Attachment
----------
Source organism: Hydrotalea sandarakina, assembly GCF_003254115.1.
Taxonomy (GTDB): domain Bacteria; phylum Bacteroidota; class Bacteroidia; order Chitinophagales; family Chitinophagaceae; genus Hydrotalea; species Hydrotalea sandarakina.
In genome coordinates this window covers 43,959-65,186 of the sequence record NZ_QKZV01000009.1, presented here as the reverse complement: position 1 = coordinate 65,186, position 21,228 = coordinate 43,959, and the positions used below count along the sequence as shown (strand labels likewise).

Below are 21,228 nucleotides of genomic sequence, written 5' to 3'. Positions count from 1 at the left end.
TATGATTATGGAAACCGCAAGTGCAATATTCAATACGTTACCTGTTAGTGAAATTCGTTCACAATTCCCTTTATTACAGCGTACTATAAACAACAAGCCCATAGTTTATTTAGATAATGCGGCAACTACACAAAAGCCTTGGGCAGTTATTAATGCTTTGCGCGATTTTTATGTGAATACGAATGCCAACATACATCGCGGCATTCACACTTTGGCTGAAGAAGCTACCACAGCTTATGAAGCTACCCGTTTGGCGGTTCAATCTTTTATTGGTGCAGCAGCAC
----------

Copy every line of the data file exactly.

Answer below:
Source organism: Hydrotalea sandarakina, assembly GCF_003254115.1.
Taxonomy (GTDB): domain Bacteria; phylum Bacteroidota; class Bacteroidia; order Chitinophagales; family Chitinophagaceae; genus Hydrotalea; species Hydrotalea sandarakina.
In genome coordinates this window covers 43,959-65,186 of the sequence record NZ_QKZV01000009.1, presented here as the reverse complement: position 1 = coordinate 65,186, position 21,228 = coordinate 43,959, and the positions used below count along the sequence as shown (strand labels likewise).

Below are 21,228 nucleotides of genomic sequence, written 5' to 3'. Positions count from 1 at the left end.
TATGATTATGGAAACCGCAAGTGCAATATTCAATACGTTACCTGTTAGTGAAATTCGTTCACAATTCCCTTTATTACAGCGTACTATAAACAACAAGCCCATAGTTTATTTAGATAATGCGGCAACTACACAAAAGCCTTGGGCAGTTATTAATGCTTTGCGCGATTTTTATGTGAATACGAATGCCAACATACATCGCGGCATTCACACTTTGGCTGAAGAAGCTACCACAGCTTATGAAGCTACCCGTTTGGCGGTTCAATCTTTTATTGGTGCAGCAGCAC